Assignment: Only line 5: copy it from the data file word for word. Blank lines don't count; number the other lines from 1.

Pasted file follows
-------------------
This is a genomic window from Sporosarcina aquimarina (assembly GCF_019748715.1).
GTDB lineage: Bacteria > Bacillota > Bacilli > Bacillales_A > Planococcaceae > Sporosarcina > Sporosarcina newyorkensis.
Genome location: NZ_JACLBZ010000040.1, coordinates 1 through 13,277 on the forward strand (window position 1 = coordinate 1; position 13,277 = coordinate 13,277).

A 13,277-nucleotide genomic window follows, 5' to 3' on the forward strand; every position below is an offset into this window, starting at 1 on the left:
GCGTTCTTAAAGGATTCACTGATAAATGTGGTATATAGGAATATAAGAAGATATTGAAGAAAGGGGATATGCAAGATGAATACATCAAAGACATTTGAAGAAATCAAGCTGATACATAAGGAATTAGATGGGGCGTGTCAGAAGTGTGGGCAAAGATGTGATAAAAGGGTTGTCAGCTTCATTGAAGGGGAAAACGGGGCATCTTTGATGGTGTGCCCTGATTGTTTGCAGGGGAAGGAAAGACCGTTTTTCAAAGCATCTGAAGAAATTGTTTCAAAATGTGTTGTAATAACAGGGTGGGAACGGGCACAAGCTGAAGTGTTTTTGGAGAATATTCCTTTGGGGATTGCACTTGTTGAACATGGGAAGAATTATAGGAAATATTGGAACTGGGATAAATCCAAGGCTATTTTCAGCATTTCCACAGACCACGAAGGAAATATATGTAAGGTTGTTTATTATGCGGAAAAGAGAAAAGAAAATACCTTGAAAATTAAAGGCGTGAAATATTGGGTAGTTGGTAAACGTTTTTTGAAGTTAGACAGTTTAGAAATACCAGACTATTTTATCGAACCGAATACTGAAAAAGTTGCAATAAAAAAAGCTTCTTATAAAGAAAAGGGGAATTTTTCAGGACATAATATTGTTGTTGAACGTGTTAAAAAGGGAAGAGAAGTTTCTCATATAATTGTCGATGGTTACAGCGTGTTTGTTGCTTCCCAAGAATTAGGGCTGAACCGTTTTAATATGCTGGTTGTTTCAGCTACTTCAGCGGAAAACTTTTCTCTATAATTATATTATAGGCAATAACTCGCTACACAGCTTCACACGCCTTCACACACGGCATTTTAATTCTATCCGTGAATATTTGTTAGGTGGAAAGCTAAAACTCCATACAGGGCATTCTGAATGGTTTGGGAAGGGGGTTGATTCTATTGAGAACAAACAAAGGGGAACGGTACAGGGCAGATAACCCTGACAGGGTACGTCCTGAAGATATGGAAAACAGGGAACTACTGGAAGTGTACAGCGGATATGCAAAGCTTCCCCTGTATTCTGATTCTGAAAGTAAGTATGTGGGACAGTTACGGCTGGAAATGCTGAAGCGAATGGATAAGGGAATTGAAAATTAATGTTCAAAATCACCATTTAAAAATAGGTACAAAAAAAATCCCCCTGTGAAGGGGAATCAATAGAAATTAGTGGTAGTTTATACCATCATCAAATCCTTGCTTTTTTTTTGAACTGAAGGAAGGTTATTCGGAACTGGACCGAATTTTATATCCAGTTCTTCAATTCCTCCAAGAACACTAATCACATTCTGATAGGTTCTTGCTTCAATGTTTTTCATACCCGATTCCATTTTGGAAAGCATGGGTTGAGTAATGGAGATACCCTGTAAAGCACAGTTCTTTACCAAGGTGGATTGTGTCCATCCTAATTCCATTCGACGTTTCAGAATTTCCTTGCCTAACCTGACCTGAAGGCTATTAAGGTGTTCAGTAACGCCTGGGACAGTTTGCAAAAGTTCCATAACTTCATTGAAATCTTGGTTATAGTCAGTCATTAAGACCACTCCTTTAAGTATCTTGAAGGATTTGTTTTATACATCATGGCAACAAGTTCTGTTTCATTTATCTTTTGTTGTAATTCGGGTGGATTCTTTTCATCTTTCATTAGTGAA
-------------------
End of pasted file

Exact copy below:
GCGTTCTTAAAGGATTCACTGATAAATGTGGTATATAGGAATATAAGAAGATATTGAAGAAAGGGGATATGCAAGATGAATACATCAAAGACATTTGAAGAAATCAAGCTGATACATAAGGAATTAGATGGGGCGTGTCAGAAGTGTGGGCAAAGATGTGATAAAAGGGTTGTCAGCTTCATTGAAGGGGAAAACGGGGCATCTTTGATGGTGTGCCCTGATTGTTTGCAGGGGAAGGAAAGACCGTTTTTCAAAGCATCTGAAGAAATTGTTTCAAAATGTGTTGTAATAACAGGGTGGGAACGGGCACAAGCTGAAGTGTTTTTGGAGAATATTCCTTTGGGGATTGCACTTGTTGAACATGGGAAGAATTATAGGAAATATTGGAACTGGGATAAATCCAAGGCTATTTTCAGCATTTCCACAGACCACGAAGGAAATATATGTAAGGTTGTTTATTATGCGGAAAAGAGAAAAGAAAATACCTTGAAAATTAAAGGCGTGAAATATTGGGTAGTTGGTAAACGTTTTTTGAAGTTAGACAGTTTAGAAATACCAGACTATTTTATCGAACCGAATACTGAAAAAGTTGCAATAAAAAAAGCTTCTTATAAAGAAAAGGGGAATTTTTCAGGACATAATATTGTTGTTGAACGTGTTAAAAAGGGAAGAGAAGTTTCTCATATAATTGTCGATGGTTACAGCGTGTTTGTTGCTTCCCAAGAATTAGGGCTGAACCGTTTTAATATGCTGGTTGTTTCAGCTACTTCAGCGGAAAACTTTTCTCTATAATTATATTATAGGCAATAACTCGCTACACAGCTTCACACGCCTTCACACACGGCATTTTAATTCTATCCGTGAATATTTGTTAGGTGGAAAGCTAAAACTCCATACAGGGCATTCTGAATGGTTTGGGAAGGGGGTTGATTCTATTGAGAACAAACAAAGGGGAACGGTACAGGGCAGATAACCCTGACAGGGTACGTCCTGAAGATATGGAAAACAGGGAACTACTGGAAGTGTACAGCGGATATGCAAAGCTTCCCCTGTATTCTGATTCTGAAAGTAAGTATGTGGGACAGTTACGGCTGGAAATGCTGAAGCGAATGGATAAGGGAATTGAAAATTAATGTTCAAAATCACCATTTAAAAATAGGTACAAAAAAAATCCCCCTGTGAAGGGGAATCAATAGAAATTAGTGGTAGTTTATACCATCATCAAATCCTTGCTTTTTTTTTGAACTGAAGGAAGGTTATTCGGAACTGGACCGAATTTTATATCCAGTTCTTCAATTCCTCCAAGAACACTAATCACATTCTGATAGGTTCTTGCTTCAATGTTTTTCATACCCGATTCCATTTTGGAAAGCATGGGTTGAGTAATGGAGATACCCTGTAAAGCACAGTTCTTTACCAAGGTGGATTGTGTCCATCCTAATTCCATTCGACGTTTCAGAATTTCCTTGCCTAACCTGACCTGAAGGCTATTAAGGTGTTCAGTAACGCCTGGGACAGTTTGCAAAAGTTCCATAACTTCATTGAAATCTTGGTTATAGTCAGTCATTAAGACCACTCCTTTAAGTATCTTGAAGGATTTGTTTTATACATCATGGCAACAAGTTCTGTTTCATTTATCTTTTGTTGTAATTCGGGTGGATTCTTTTCATCTTTCATTAGTGAA